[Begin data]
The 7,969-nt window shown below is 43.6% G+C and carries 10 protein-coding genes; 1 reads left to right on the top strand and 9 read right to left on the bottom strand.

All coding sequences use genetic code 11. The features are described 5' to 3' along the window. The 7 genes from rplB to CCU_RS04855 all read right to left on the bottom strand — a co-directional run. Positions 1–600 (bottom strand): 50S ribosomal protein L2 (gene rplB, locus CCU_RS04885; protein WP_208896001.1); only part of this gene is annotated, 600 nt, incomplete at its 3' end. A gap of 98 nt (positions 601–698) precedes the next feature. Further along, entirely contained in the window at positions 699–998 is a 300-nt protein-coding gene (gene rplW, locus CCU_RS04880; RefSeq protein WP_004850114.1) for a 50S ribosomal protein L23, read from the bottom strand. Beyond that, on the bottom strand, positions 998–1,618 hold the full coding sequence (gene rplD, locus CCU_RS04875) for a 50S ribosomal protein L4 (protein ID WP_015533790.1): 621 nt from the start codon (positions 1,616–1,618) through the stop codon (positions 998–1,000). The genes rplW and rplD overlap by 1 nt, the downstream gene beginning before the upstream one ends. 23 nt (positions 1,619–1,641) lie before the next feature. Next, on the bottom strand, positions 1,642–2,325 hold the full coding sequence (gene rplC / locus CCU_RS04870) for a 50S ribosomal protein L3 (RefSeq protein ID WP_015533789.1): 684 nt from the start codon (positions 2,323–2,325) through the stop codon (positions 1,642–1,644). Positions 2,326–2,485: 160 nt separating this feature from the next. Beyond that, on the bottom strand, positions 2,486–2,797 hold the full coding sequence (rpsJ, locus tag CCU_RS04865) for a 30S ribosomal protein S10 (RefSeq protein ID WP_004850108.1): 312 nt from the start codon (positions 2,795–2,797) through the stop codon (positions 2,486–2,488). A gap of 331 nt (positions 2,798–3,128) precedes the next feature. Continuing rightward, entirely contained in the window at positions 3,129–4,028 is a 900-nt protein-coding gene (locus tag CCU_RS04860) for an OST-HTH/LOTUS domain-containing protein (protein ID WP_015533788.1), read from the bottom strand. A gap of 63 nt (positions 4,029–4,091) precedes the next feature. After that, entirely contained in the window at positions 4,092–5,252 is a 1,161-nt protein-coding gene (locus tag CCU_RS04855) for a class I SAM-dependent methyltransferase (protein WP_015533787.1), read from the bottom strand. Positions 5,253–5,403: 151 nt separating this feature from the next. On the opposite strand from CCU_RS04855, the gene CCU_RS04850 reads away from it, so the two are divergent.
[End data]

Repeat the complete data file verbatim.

The 7,969-nt window shown below is 43.6% G+C and carries 10 protein-coding genes; 1 reads left to right on the top strand and 9 read right to left on the bottom strand.

All coding sequences use genetic code 11. The features are described 5' to 3' along the window. The 7 genes from rplB to CCU_RS04855 all read right to left on the bottom strand — a co-directional run. Positions 1–600 (bottom strand): 50S ribosomal protein L2 (gene rplB, locus CCU_RS04885; protein WP_208896001.1); only part of this gene is annotated, 600 nt, incomplete at its 3' end. A gap of 98 nt (positions 601–698) precedes the next feature. Further along, entirely contained in the window at positions 699–998 is a 300-nt protein-coding gene (gene rplW, locus CCU_RS04880; RefSeq protein WP_004850114.1) for a 50S ribosomal protein L23, read from the bottom strand. Beyond that, on the bottom strand, positions 998–1,618 hold the full coding sequence (gene rplD, locus CCU_RS04875) for a 50S ribosomal protein L4 (protein ID WP_015533790.1): 621 nt from the start codon (positions 1,616–1,618) through the stop codon (positions 998–1,000). The genes rplW and rplD overlap by 1 nt, the downstream gene beginning before the upstream one ends. 23 nt (positions 1,619–1,641) lie before the next feature. Next, on the bottom strand, positions 1,642–2,325 hold the full coding sequence (gene rplC / locus CCU_RS04870) for a 50S ribosomal protein L3 (RefSeq protein ID WP_015533789.1): 684 nt from the start codon (positions 2,323–2,325) through the stop codon (positions 1,642–1,644). Positions 2,326–2,485: 160 nt separating this feature from the next. Beyond that, on the bottom strand, positions 2,486–2,797 hold the full coding sequence (rpsJ, locus tag CCU_RS04865) for a 30S ribosomal protein S10 (RefSeq protein ID WP_004850108.1): 312 nt from the start codon (positions 2,795–2,797) through the stop codon (positions 2,486–2,488). A gap of 331 nt (positions 2,798–3,128) precedes the next feature. Continuing rightward, entirely contained in the window at positions 3,129–4,028 is a 900-nt protein-coding gene (locus tag CCU_RS04860) for an OST-HTH/LOTUS domain-containing protein (protein ID WP_015533788.1), read from the bottom strand. A gap of 63 nt (positions 4,029–4,091) precedes the next feature. After that, entirely contained in the window at positions 4,092–5,252 is a 1,161-nt protein-coding gene (locus tag CCU_RS04855) for a class I SAM-dependent methyltransferase (protein WP_015533787.1), read from the bottom strand. Positions 5,253–5,403: 151 nt separating this feature from the next. On the opposite strand from CCU_RS04855, the gene CCU_RS04850 reads away from it, so the two are divergent.